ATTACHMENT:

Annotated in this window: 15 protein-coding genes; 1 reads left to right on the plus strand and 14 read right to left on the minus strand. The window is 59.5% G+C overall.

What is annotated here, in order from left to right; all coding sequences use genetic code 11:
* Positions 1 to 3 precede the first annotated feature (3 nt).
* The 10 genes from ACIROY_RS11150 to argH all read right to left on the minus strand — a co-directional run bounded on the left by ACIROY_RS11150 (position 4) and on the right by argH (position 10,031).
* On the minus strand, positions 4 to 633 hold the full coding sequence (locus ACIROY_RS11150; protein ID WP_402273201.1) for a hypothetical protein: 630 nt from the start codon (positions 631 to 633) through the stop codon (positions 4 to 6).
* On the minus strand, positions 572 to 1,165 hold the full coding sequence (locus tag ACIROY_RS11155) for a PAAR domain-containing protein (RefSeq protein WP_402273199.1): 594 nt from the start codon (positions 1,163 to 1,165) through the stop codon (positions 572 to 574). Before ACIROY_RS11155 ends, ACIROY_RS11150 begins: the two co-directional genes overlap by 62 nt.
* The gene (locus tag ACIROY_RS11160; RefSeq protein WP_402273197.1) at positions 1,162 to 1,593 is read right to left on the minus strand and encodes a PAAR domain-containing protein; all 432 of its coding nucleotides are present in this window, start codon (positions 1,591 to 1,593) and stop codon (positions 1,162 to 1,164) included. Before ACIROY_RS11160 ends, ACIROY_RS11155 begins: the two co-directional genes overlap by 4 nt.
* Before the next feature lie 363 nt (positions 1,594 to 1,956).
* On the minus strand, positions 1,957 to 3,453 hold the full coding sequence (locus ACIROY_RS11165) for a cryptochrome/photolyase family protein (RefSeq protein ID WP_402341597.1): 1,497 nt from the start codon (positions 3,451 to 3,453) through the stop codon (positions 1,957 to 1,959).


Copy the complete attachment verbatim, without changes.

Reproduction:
Annotated in this window: 15 protein-coding genes; 1 reads left to right on the plus strand and 14 read right to left on the minus strand. The window is 59.5% G+C overall.

What is annotated here, in order from left to right; all coding sequences use genetic code 11:
* Positions 1 to 3 precede the first annotated feature (3 nt).
* The 10 genes from ACIROY_RS11150 to argH all read right to left on the minus strand — a co-directional run bounded on the left by ACIROY_RS11150 (position 4) and on the right by argH (position 10,031).
* On the minus strand, positions 4 to 633 hold the full coding sequence (locus ACIROY_RS11150; protein ID WP_402273201.1) for a hypothetical protein: 630 nt from the start codon (positions 631 to 633) through the stop codon (positions 4 to 6).
* On the minus strand, positions 572 to 1,165 hold the full coding sequence (locus tag ACIROY_RS11155) for a PAAR domain-containing protein (RefSeq protein WP_402273199.1): 594 nt from the start codon (positions 1,163 to 1,165) through the stop codon (positions 572 to 574). Before ACIROY_RS11155 ends, ACIROY_RS11150 begins: the two co-directional genes overlap by 62 nt.
* The gene (locus tag ACIROY_RS11160; RefSeq protein WP_402273197.1) at positions 1,162 to 1,593 is read right to left on the minus strand and encodes a PAAR domain-containing protein; all 432 of its coding nucleotides are present in this window, start codon (positions 1,591 to 1,593) and stop codon (positions 1,162 to 1,164) included. Before ACIROY_RS11160 ends, ACIROY_RS11155 begins: the two co-directional genes overlap by 4 nt.
* Before the next feature lie 363 nt (positions 1,594 to 1,956).
* On the minus strand, positions 1,957 to 3,453 hold the full coding sequence (locus ACIROY_RS11165) for a cryptochrome/photolyase family protein (RefSeq protein ID WP_402341597.1): 1,497 nt from the start codon (positions 3,451 to 3,453) through the stop codon (positions 1,957 to 1,959).